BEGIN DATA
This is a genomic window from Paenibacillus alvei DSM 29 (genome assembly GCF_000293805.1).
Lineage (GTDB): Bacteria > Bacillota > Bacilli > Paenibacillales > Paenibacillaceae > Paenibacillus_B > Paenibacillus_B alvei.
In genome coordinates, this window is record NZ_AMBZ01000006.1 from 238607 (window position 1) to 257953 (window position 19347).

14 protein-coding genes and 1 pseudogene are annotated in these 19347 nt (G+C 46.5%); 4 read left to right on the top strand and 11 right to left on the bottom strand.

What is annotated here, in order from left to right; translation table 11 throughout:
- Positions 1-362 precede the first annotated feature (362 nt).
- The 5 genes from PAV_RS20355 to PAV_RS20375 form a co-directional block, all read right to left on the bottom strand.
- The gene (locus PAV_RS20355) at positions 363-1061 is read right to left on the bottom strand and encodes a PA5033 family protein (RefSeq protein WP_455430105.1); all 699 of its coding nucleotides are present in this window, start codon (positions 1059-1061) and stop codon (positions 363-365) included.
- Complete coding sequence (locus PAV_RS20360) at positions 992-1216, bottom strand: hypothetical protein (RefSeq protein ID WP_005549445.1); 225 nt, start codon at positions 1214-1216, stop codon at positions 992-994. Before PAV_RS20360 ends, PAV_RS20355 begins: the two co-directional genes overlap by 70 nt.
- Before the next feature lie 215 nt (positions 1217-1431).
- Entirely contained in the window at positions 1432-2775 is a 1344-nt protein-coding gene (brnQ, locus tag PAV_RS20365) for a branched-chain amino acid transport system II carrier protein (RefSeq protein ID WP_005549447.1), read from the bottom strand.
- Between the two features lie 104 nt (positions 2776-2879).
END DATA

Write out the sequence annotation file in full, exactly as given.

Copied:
This is a genomic window from Paenibacillus alvei DSM 29 (genome assembly GCF_000293805.1).
Lineage (GTDB): Bacteria > Bacillota > Bacilli > Paenibacillales > Paenibacillaceae > Paenibacillus_B > Paenibacillus_B alvei.
In genome coordinates, this window is record NZ_AMBZ01000006.1 from 238607 (window position 1) to 257953 (window position 19347).

14 protein-coding genes and 1 pseudogene are annotated in these 19347 nt (G+C 46.5%); 4 read left to right on the top strand and 11 right to left on the bottom strand.

What is annotated here, in order from left to right; translation table 11 throughout:
- Positions 1-362 precede the first annotated feature (362 nt).
- The 5 genes from PAV_RS20355 to PAV_RS20375 form a co-directional block, all read right to left on the bottom strand.
- The gene (locus PAV_RS20355) at positions 363-1061 is read right to left on the bottom strand and encodes a PA5033 family protein (RefSeq protein WP_455430105.1); all 699 of its coding nucleotides are present in this window, start codon (positions 1059-1061) and stop codon (positions 363-365) included.
- Complete coding sequence (locus PAV_RS20360) at positions 992-1216, bottom strand: hypothetical protein (RefSeq protein ID WP_005549445.1); 225 nt, start codon at positions 1214-1216, stop codon at positions 992-994. Before PAV_RS20360 ends, PAV_RS20355 begins: the two co-directional genes overlap by 70 nt.
- Before the next feature lie 215 nt (positions 1217-1431).
- Entirely contained in the window at positions 1432-2775 is a 1344-nt protein-coding gene (brnQ, locus tag PAV_RS20365) for a branched-chain amino acid transport system II carrier protein (RefSeq protein ID WP_005549447.1), read from the bottom strand.
- Between the two features lie 104 nt (positions 2776-2879).